Ransomware continues to grow in reach and sophistication, putting data everywhere at risk. Learn how to avoid being caught in its sinister clutches with these 11 key tips.
The internet has become an integral part of our lives. Millions of people go online every day, searching for new ways to work, communicate and belong. While we all have different tastes, interests and favorite websites, it’s important to stay vigilant every time you go online. Cyber criminals are out there analyzing online behavior of everyday users and looking for new opportunities to infect computers.
By following a few simple steps, you can protect your system from being infected even if ransomware slips past your defenses to get inside your computer. Follow these 11 simple tips to stay safe from this scourge.
Have an anti-malware solution in place – Anti-malware software, or what is commonly known as anti-virus, provides a valuable defense against malware infections. But choose your software carefully: many free anti-virus programs don’t offer any protection against ransomware.
Perform regular backups – Regular full image backups are the ultimate way to mitigate ransomware attacks. Critical files should have regular backup with a minimal interval, preferably to secure cloud storage provided by your backup vendor. Check with your vendor to make sure that its cloud backup is protected against ransomware.
Enable Acronis Active Protection™ option in your backup – Modern backup software has built-in real-time protection against ransomware. Innovative technology using behavioral heuristics analysis will detect and stop ransomware even when your anti-malware program is not able to. Acronis Active Protection lets you automatically restore any damaged files with no limitations on size.
Keep up with software updates – Do not ignore software update messages — they are there for a reason. Software updates are designed to introduce new features or patch security holes abused by cyber criminals. The sooner you patch up, the less likely your system will be attacked by ransomware. Upgrading to the latest version of software is also a good practice. Outdated software may not be supported by the vendor, which makes it more prone to attacks. This applies to both applications and operating systems.
Be careful with email attachments – If you receive something from a person you don’t know or something you don’t expect — don’t open it! Check it with the sender and run it through your anti-virus program. You may need do the same even for emails received from people you know. Be on a safe side: don’t open suspicious email attachments and don’t click the links, especially the ones asking you to download software “to read this attachment.” Be careful and don’t be afraid to ask the email sender for a confirmation.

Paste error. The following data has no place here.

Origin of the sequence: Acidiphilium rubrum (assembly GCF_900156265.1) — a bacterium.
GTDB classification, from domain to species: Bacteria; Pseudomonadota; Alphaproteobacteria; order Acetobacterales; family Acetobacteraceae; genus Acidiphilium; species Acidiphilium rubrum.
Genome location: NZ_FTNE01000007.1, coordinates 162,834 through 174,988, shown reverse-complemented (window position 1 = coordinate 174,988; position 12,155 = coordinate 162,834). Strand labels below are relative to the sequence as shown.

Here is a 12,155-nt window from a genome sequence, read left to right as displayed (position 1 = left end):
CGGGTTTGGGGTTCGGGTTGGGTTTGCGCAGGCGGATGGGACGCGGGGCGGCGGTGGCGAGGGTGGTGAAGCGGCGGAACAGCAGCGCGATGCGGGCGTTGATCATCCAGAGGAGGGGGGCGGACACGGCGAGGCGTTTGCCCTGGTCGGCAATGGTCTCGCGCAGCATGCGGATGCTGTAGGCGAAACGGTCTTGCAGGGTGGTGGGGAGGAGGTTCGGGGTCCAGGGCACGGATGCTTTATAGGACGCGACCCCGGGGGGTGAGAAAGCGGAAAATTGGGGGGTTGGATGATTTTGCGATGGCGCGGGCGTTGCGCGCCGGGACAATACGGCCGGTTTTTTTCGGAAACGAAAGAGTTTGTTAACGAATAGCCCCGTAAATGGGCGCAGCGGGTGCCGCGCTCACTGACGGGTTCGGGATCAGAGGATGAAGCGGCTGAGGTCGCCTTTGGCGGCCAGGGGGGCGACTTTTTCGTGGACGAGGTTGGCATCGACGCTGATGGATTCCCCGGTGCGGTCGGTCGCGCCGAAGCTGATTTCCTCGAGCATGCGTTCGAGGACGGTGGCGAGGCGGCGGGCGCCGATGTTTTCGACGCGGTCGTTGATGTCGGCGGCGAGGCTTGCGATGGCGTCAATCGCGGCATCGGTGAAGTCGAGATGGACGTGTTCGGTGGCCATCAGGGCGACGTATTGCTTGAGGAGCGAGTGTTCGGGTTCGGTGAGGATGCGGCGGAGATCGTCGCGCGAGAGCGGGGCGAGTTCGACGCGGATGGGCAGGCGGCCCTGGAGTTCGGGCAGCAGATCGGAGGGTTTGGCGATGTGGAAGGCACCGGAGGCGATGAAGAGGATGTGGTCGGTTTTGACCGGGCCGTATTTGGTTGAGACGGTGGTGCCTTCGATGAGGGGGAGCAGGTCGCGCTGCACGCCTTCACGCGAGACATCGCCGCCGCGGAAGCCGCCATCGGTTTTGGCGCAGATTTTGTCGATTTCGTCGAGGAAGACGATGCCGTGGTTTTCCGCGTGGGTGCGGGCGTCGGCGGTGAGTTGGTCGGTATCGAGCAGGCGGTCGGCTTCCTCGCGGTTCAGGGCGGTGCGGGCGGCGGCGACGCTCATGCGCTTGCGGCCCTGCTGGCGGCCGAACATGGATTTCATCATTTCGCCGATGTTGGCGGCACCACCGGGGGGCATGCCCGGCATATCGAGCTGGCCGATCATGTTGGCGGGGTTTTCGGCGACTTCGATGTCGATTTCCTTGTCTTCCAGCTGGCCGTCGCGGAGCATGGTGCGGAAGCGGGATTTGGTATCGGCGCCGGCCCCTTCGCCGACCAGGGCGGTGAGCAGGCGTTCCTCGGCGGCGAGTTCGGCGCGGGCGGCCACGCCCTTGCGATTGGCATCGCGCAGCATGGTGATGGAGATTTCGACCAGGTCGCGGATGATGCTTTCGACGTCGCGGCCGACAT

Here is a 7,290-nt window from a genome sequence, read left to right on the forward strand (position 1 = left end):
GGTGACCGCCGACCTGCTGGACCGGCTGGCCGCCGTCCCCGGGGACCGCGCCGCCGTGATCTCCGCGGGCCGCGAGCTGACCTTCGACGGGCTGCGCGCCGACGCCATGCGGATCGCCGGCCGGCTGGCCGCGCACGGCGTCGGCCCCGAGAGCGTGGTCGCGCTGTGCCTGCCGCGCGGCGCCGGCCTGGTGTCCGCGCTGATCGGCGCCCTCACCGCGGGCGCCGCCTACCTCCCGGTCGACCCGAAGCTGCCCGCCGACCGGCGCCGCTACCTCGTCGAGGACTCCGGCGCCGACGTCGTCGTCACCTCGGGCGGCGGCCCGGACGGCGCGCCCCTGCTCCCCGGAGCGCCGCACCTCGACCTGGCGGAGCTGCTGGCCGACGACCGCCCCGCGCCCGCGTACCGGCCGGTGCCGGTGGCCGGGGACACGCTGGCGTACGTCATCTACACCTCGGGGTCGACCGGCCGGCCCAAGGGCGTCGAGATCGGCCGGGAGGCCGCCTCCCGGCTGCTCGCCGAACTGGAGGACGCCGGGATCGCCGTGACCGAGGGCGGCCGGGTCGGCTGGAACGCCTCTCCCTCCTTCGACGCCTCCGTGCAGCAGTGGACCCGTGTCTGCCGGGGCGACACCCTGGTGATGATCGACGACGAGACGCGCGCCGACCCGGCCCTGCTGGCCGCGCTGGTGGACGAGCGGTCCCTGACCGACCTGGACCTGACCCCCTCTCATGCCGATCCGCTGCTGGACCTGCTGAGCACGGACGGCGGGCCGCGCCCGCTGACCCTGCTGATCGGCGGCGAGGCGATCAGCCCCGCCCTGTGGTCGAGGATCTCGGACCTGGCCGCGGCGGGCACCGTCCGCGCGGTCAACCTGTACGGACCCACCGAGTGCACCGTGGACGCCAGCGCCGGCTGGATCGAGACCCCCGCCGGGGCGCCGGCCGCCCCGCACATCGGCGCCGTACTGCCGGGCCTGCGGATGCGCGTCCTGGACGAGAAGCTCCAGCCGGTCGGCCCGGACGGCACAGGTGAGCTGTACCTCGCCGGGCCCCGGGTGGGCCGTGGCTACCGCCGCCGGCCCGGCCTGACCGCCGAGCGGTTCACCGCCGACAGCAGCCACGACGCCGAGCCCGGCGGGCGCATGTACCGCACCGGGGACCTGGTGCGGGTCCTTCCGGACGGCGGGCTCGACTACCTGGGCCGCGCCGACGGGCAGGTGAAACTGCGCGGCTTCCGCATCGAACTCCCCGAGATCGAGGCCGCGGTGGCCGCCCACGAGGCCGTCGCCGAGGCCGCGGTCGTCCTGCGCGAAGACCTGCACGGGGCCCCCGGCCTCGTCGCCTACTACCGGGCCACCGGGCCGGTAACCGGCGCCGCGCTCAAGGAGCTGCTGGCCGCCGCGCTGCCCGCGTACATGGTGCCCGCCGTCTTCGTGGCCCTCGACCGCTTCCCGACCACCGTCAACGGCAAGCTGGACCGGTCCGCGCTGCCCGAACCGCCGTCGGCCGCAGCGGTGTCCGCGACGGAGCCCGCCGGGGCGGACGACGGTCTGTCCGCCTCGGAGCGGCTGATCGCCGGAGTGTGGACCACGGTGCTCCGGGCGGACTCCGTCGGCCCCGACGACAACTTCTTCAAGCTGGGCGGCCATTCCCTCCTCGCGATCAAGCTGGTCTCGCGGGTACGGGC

Don’t give a computer user more rights than you need to – If a computer user has administrator privileges, it could spell disaster to all computers and devices on your network. Do not switch UAC (User Account Control) in Windows either; an extra layer of security won’t hurt.
Don’t enable macros in document attachments received via email – When you receive a Word document or an Excel spreadsheet by email and it asks you to “Enable Macros” — don’t do it! A lot of harmful malware is spread this way (such as Osiris ransomware). If the file is infected and you turn the macros on, you give the hackers permission to install ransomware and start encrypting your data.
Use new security features in your business applications – Essential business software applications, such as Microsoft Office 2016, now include an option to “block macros from running in Office files from the internet.” This is handy. Make sure it’s enabled on your computer.
Prevent programs from being launched from the AppData and LocalAppData folders – Many ransomware programs, (such as Cryptolocker), copy files to these folders and run undetected, trying to look like a standard Windows process. You can create specific rules within your Windows installation to disallow files from being executed from these folders.
Disable remote desktop connection – Ransomware often accesses target machines using Remote Desktop Protocol (RDP), a Windows utility that allows others to access your desktop remotely. If you do not need to access your computer remotely, you can safely disable RDP to protect your machine.
How many of these measures do you already apply to protect your computer from ransomware? What is stopping you from following all these steps? Remember: many victims of ransomware attacks thought it would never happen to them. They ended up unprepared to withstand an attack and ended up paying thousands of dollars in ransom. Don’t become another statistic. With a few simple tricks and robust ransomware protection software from Acronis you can protect your valuable data in the most efficient and cost-effective way.